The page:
Barry Unsworth, a writer with an almost magical capacity for literary time travel (New York Times Book Review) has the extraordinary ability to re-create the past and make it relevant to contemporary readers. In Land of Marvels, a thriller set in 1914, he brings to life the schemes and double-dealings of Western nations grappling for a foothold in Mesopotamia (now Iraq) in the dying days of the Ottoman Empire.
Somerville, a British archaeologist, is excavating a long-buried Assyrian palace. The site lies directly in the path of a new railroad to Baghdad, and he watches nervously as the construction progresses, threatening to destroy his discovery. The expedition party includes Somervilles beautiful, bored wife, Edith; Patricia, a smart young graduate student; and Jehar, an Arab man-of-all-duties whose subservient manner belies his intelligence and ambitions. Posing as an archaeologist, an American geologist from an oil company arrives one day and insinuates himself into the group. But hes not the only one working undercover to stake a claim on Iraqs rich oil fields.
Historical fiction at its finest, Land of Marvels opens a window on the past and reveals its lasting impact.
Unsworth has a narrative style that sneaks up on you. Understated, subtle but not slow moving each sentence entices, lures, teases, dares you to read the next until you are immersed in a place, a time, a convergence of personalities that you can't get out of your head. And that's okay, because Land of Marvels proves you can trust this Booker Prize winning author. The characters are true to themselves. The place is familiar yet exotic and more than a little scary. And the times, well, the more they seem different and foreign the more the feel all too uncomfortably familiar. (Reviewed by Donna Chavez).
New York Times - Christopher de Bellaigue
Unsworth succeeds in summoning the demons and the angels of Iraq’s present and past. Not bad for a volume you could read in an afternoon.
[Unsworth's] work is as clean as Hemingway's and as dark as Conrad's, and it's braced with a loathing of exploitative power...but the real triumph is the book's commentary on modern Iraq.
The tension between the players builds toward a violent, unexpected finale. In elegantly modulated prose, Unsworth creates a tapestry of ambition and greed while, at the same time, foreshadowing the current conflict in the region.
Starred Review. Unsworth here offers historical fiction at its best. [Land of Marvels] provides some insight into current political divisions in the Middle East as it explores the power and limitations of storytelling…. Unsworth [draws] characters with depth and complexity.
Starred Review. A transfixing melodrama alive with crackling suspense, sharply drawn characters, intense historical relevance and ideas in action. Absorbing and irresistible.
With measured prose that builds steadily in suspense, Unsworth does an excellent job at simultaneously evoking a past era and foreshadowing American involvement in the modern Middle East.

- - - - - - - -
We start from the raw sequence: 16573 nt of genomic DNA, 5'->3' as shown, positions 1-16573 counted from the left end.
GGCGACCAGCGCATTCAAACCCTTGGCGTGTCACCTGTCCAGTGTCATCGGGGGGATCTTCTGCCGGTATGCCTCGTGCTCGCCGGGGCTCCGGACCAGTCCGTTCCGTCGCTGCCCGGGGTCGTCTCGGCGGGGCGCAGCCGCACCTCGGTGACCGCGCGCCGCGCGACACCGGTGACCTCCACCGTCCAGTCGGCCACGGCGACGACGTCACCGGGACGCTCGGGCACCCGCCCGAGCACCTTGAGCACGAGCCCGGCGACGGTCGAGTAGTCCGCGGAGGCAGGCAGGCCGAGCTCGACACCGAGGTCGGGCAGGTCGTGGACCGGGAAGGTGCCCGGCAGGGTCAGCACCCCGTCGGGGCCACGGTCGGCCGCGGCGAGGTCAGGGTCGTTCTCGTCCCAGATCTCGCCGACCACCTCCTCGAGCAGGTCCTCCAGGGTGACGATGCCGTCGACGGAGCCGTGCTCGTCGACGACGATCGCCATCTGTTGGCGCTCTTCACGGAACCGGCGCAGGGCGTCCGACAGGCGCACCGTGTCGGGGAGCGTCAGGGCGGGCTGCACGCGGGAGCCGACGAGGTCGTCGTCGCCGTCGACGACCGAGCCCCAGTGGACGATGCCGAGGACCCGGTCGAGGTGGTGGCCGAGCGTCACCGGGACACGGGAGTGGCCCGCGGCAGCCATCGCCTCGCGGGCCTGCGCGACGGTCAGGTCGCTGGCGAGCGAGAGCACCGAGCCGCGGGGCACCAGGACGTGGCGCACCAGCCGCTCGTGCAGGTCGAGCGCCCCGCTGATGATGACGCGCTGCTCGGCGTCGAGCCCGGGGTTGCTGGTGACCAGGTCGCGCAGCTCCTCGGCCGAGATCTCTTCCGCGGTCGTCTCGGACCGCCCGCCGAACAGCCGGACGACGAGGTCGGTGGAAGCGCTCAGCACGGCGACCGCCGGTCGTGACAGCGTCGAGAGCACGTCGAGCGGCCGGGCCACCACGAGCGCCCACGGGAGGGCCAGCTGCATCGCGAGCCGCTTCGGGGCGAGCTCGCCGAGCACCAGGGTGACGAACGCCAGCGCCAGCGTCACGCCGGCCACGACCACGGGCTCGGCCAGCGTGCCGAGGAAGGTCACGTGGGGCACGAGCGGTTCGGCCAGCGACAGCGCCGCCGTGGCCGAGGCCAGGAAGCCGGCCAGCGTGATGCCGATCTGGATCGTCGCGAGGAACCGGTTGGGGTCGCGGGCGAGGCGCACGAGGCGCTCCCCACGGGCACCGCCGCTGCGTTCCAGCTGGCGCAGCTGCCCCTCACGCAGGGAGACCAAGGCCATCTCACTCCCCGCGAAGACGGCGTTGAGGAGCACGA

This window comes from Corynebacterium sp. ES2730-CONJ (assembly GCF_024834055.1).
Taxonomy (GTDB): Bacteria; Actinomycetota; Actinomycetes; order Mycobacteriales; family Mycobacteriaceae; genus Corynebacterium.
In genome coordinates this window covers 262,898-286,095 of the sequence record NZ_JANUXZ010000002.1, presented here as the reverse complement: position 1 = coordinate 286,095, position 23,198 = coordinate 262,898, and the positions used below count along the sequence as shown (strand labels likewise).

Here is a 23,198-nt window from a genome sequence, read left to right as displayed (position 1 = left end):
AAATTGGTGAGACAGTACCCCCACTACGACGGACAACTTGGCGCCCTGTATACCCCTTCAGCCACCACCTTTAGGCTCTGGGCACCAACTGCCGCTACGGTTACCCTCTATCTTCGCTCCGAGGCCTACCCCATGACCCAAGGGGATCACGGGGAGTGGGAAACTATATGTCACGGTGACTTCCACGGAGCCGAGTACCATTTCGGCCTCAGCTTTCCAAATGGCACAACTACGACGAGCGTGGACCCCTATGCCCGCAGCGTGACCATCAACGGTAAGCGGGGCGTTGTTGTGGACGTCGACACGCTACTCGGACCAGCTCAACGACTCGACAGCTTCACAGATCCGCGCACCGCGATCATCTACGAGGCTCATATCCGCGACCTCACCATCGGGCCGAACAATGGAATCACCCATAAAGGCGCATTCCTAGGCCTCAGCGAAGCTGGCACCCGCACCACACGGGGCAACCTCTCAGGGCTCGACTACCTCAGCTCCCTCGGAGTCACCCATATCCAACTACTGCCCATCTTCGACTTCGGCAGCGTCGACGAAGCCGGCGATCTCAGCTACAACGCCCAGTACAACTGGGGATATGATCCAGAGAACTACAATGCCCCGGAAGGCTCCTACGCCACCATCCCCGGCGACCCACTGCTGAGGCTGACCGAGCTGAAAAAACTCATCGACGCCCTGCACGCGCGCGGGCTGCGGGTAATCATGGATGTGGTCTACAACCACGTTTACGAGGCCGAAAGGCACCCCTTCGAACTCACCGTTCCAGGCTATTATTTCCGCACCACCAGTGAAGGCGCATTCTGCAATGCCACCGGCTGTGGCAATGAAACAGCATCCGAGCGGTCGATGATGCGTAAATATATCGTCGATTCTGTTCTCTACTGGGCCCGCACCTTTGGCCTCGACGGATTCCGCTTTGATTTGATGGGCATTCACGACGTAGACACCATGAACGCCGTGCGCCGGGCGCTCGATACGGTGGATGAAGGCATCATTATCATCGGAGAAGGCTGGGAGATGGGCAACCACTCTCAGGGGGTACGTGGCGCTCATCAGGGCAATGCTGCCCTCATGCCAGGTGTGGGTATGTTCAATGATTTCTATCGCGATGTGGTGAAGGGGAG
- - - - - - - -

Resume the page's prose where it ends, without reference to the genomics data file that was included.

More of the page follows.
The Scotsman - Allan Massie
Unsworth is a novelist who has never quite been given his due – even though he shared the Booker Prize with his novel Sacred Hunger, which dealt with the slave trade. One reason may be that he does not care to repeat himself, but instead prefers to attempt something different with each book. Land of Marvels may not be his best novel – that title is to my mind disputed between The Rage of the Vulture and the chilling Morality Play. But it is a very good one, all the same.
The Guardian - Ursula K Le Guin
Reading this novel is like watching an Olympic athlete about to win the gold: the seamless flow of action, the mastery of technique, seemingly effortless yet demanding attention and eliciting admiration as an end in itself.
Daily Telegraph (UK)
Unsworth’s tale has the slow burn of a professionally laid fuse burning towards an explosive finale.
A Short History of Archeology
The fictional John Somerville's interest in archeology was typical for his time. Most so-called archeologists of the period were, like him, self-taught because there were virtually no academic courses offered. Additionally, his desire to secure a rich benefactor to fund his excavations was standard operating procedure in the field; for example, the discovery of the tomb of Tutankhamun in 1923 was made by archaeologist Howard Carter, but financed by the wealthy George Herbert, 5th Lord of Carnarvon.
Archeology as a science is a relatively recent discipline. Before the 19th
Century what passed for archeology was little more than grave
pillaging with the plundered artifacts removed far from their point of origin to grace the curio cabinets of well heeled private collectors. A relatively
few artifacts ended up in museums.
According to the
Encyclopedia Britannica, "The development of scientific archaeology in
19th-century Europe from the antiquarianism and treasure collecting of the
Epic in its narrative sweep, steeped in historical fact yet profoundly humane, and dazzlingly evocative in its emotional and sensual detail. This is de Bernières' first book since Captain Corelli's Mandolin.
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